STORY WRITTEN FOR CBS NEWS & USED WITH PERMISSION
An 18-year-old Dutch student will join Jeff Bezos, his brother Mark and aviation pioneer Wally Funk next Tuesday when they blast off aboard the Amazon founder’s New Shepard rocket for its first sub-orbital flight to space with passengers on board.
The launching will come just nine days after Richard Branson flew to space aboard his own sub-orbital rocketplane, highlighting the billionaire battle to turn the dream of regularly scheduled commercial passenger flights to space into a profit-making reality.
The still-anonymous winner of an auction who paid $28 million to join Bezos and company next week was forced to pass up the opportunity because of schedule conflicts and plans to fly on a downstream mission, Blue Origin said in a statement Thursday.
Taking his place will be Oliver Daemen, who participated in the auction with his father and secured a seat on the New Shepard’s second commercial flight. When the auction winner pulled out, Blue Origin offered the seat to Daemen, who will be “the first paying customer” to fly aboard a New Shepard spacecraft.
He also will be the youngest person to fly in space, an appropriate counterpoint to Funk, who at 82 will be the oldest.
“I am super excited to go to space and join them on the flight,” Daemen said in a video posted on a Danish social media site. “I’ve been dreaming about this all my life, and I’ll become the youngest astronaut ever because I’m 18 years old.
“I am super excited to experience zero G and see the world from above. Thanks so much for the people of Blue Origin for making this happen and making New Shepard. Thank you.”
The Danish news agency RTL reported Oliver and his father Joes Daemen, founder of Somerset Capital Partners, “unsuccessfully participated in the internet auction in June” for the fourth seat in the New Shepard capsule. After the winner dropped out, Blue Origin “then chose to award the last place to the young Dutchman,” RTL reported.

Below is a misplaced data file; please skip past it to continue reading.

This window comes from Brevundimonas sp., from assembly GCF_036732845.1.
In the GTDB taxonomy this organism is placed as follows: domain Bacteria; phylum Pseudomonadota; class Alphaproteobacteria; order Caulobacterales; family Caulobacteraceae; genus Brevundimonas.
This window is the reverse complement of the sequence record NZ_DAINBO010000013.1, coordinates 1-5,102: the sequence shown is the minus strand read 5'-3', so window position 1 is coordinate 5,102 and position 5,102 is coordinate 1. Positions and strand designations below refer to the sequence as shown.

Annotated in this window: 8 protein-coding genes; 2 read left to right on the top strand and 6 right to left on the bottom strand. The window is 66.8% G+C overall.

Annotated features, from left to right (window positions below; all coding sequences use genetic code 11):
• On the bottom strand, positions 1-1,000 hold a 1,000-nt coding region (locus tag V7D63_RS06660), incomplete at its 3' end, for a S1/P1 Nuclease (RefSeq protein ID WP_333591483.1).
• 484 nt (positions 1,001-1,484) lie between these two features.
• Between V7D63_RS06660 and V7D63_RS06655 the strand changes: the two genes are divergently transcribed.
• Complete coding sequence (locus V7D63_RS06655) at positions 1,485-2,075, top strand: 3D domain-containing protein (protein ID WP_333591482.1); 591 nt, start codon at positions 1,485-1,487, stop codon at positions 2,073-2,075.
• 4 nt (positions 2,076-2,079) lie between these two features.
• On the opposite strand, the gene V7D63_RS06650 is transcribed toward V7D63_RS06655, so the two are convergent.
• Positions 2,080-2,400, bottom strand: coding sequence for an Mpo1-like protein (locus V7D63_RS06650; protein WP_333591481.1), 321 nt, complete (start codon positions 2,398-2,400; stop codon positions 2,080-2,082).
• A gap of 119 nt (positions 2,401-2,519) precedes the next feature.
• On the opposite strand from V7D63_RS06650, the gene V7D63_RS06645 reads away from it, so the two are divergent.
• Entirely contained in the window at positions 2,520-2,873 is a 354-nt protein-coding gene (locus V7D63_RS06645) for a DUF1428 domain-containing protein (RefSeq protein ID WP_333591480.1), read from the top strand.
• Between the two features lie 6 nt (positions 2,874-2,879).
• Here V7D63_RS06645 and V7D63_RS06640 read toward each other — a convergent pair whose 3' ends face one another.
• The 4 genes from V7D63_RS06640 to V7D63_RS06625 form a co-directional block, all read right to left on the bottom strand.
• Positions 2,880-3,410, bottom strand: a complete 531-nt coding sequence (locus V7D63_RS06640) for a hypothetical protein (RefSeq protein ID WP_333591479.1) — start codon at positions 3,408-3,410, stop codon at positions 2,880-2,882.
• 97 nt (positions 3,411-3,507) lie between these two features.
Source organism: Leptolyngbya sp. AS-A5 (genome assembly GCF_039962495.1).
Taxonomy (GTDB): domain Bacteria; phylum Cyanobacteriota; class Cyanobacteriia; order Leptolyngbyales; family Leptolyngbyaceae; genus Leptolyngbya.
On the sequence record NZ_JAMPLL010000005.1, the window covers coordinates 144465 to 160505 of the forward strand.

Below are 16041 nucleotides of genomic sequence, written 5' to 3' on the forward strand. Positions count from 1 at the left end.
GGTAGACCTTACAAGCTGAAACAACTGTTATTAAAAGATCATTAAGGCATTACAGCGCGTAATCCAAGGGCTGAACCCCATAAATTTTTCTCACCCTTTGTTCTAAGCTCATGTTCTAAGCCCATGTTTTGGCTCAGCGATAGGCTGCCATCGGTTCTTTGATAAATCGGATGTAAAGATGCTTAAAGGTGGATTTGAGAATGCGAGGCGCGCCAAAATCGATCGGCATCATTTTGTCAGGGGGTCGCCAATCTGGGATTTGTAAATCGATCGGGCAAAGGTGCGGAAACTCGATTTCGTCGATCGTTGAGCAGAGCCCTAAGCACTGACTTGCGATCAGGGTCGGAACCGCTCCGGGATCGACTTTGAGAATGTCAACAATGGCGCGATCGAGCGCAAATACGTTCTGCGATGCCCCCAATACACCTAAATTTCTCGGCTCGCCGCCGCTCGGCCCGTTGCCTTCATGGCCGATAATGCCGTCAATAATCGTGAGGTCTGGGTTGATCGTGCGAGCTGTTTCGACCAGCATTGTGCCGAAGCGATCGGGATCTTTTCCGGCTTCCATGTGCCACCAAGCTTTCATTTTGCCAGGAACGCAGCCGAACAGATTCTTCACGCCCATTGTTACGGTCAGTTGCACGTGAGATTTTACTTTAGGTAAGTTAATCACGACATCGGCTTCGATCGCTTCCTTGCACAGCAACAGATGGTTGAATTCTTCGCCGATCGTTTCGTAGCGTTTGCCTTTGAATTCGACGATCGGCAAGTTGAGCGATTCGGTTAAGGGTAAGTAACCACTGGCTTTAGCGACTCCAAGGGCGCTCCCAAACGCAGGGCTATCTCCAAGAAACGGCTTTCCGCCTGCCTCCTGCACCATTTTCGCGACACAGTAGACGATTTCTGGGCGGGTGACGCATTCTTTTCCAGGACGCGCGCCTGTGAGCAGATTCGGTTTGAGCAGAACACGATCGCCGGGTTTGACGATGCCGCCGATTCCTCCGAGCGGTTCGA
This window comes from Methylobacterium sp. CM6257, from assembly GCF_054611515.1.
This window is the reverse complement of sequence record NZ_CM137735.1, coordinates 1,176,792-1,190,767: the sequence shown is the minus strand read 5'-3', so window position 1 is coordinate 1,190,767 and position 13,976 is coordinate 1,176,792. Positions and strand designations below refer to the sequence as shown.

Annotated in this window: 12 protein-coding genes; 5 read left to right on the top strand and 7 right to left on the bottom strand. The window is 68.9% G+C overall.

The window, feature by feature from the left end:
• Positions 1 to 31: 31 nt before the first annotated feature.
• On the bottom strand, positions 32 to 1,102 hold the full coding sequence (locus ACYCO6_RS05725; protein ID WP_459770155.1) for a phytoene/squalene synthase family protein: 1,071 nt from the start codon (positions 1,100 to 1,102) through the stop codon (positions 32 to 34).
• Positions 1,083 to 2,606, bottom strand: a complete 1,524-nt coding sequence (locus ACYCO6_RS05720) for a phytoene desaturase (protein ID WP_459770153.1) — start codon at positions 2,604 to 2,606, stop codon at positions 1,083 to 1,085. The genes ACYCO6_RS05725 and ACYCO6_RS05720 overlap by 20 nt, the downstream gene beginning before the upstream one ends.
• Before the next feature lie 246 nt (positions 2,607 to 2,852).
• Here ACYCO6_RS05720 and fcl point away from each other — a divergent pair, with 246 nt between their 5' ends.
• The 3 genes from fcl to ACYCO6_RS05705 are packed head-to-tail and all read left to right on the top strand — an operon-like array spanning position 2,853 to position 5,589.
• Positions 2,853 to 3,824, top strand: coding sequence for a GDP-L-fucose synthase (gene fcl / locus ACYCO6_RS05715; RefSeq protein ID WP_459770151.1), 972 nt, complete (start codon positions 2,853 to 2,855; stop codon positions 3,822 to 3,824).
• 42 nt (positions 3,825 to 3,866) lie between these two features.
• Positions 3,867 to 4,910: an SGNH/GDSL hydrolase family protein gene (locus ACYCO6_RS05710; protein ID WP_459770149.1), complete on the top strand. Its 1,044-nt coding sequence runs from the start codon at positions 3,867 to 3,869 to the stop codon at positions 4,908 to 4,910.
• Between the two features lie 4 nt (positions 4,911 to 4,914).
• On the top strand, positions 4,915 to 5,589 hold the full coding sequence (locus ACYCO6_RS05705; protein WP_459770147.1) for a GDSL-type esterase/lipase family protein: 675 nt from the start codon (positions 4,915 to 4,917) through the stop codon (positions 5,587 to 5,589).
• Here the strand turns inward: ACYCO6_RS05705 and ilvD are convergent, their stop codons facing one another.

Other reports said Joes Daemen actually bid on the seat and gave his slot to Oliver.
A Blue origin spokesperson said Oliver Daemen “was a participant in the auction and had secured a seat on the second flight. We moved him up when this seat on the first flight became available.”
Blue Origin announced in May that it planned to launch its first flight with passengers on board on July 20, the 52nd anniversary of the Apollo 11 moon landing. Last month, company founder Bezos announced he would be on board, along with his brother and the winner of the on-line auction.
Funk, an accomplished professional pilot and one of 13 women who went through Mercury program testing only to be barred from the initially all-male astronaut corps, was added to the flight a few days later.
Branson, founder of Virgin Galactic, upstaged Bezos last Sunday when he and five company crewmates rode their VSS Unity spaceplane out of the discernible atmosphere. It was the company’s fourth piloted test flight but the first with a full crew on board and, of course, the first with the company owner.
Bezos and his three crewmates plan to blast off on their mission at 9 a.m. EDT Tuesday. Strapped into a capsule with the largest windows ever built into a spacecraft, the New Shepard’s more traditional hydrogen-fueled rocket will boost the crew to an altitude higher than 62 miles.
After about three minutes of weightlessness, the capsule will plunge back into the lower atmosphere for a parachute descent to touchdown. It will be the 24th sub-orbital spaceflight since Alan Shepard’s Mercury flight in 1961 and the eighth such purely commercial, non-orbital flight out of the discernible atmosphere.
It’s not yet known when regularly scheduled passenger service will begin or how much Virgin Galactic or Blue Origin will charge. But tickets are expected to cost in the neighborhood of $250,000.